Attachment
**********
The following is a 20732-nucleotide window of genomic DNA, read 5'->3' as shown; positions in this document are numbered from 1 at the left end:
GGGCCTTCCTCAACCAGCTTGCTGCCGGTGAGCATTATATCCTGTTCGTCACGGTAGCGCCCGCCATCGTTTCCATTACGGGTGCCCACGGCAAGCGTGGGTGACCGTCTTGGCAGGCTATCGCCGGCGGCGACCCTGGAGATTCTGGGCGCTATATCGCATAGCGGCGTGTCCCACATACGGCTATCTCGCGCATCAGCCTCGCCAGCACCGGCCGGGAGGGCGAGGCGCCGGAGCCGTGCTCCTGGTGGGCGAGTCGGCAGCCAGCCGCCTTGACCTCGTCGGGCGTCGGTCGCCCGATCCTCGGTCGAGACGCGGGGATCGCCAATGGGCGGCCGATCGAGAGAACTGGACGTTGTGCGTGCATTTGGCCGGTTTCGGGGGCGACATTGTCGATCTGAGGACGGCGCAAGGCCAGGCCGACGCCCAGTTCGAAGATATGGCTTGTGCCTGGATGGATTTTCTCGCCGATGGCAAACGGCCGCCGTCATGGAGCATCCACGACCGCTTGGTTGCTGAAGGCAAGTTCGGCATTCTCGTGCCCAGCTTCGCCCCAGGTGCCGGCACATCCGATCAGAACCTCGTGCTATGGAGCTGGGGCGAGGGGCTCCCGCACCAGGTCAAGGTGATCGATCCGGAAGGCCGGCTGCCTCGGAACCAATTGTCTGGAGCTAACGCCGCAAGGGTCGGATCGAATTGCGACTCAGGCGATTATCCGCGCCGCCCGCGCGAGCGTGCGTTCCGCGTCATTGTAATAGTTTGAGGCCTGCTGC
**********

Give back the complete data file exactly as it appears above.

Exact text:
The following is a 20732-nucleotide window of genomic DNA, read 5'->3' as shown; positions in this document are numbered from 1 at the left end:
GGGCCTTCCTCAACCAGCTTGCTGCCGGTGAGCATTATATCCTGTTCGTCACGGTAGCGCCCGCCATCGTTTCCATTACGGGTGCCCACGGCAAGCGTGGGTGACCGTCTTGGCAGGCTATCGCCGGCGGCGACCCTGGAGATTCTGGGCGCTATATCGCATAGCGGCGTGTCCCACATACGGCTATCTCGCGCATCAGCCTCGCCAGCACCGGCCGGGAGGGCGAGGCGCCGGAGCCGTGCTCCTGGTGGGCGAGTCGGCAGCCAGCCGCCTTGACCTCGTCGGGCGTCGGTCGCCCGATCCTCGGTCGAGACGCGGGGATCGCCAATGGGCGGCCGATCGAGAGAACTGGACGTTGTGCGTGCATTTGGCCGGTTTCGGGGGCGACATTGTCGATCTGAGGACGGCGCAAGGCCAGGCCGACGCCCAGTTCGAAGATATGGCTTGTGCCTGGATGGATTTTCTCGCCGATGGCAAACGGCCGCCGTCATGGAGCATCCACGACCGCTTGGTTGCTGAAGGCAAGTTCGGCATTCTCGTGCCCAGCTTCGCCCCAGGTGCCGGCACATCCGATCAGAACCTCGTGCTATGGAGCTGGGGCGAGGGGCTCCCGCACCAGGTCAAGGTGATCGATCCGGAAGGCCGGCTGCCTCGGAACCAATTGTCTGGAGCTAACGCCGCAAGGGTCGGATCGAATTGCGACTCAGGCGATTATCCGCGCCGCCCGCGCGAGCGTGCGTTCCGCGTCATTGTAATAGTTTGAGGCCTGCTGC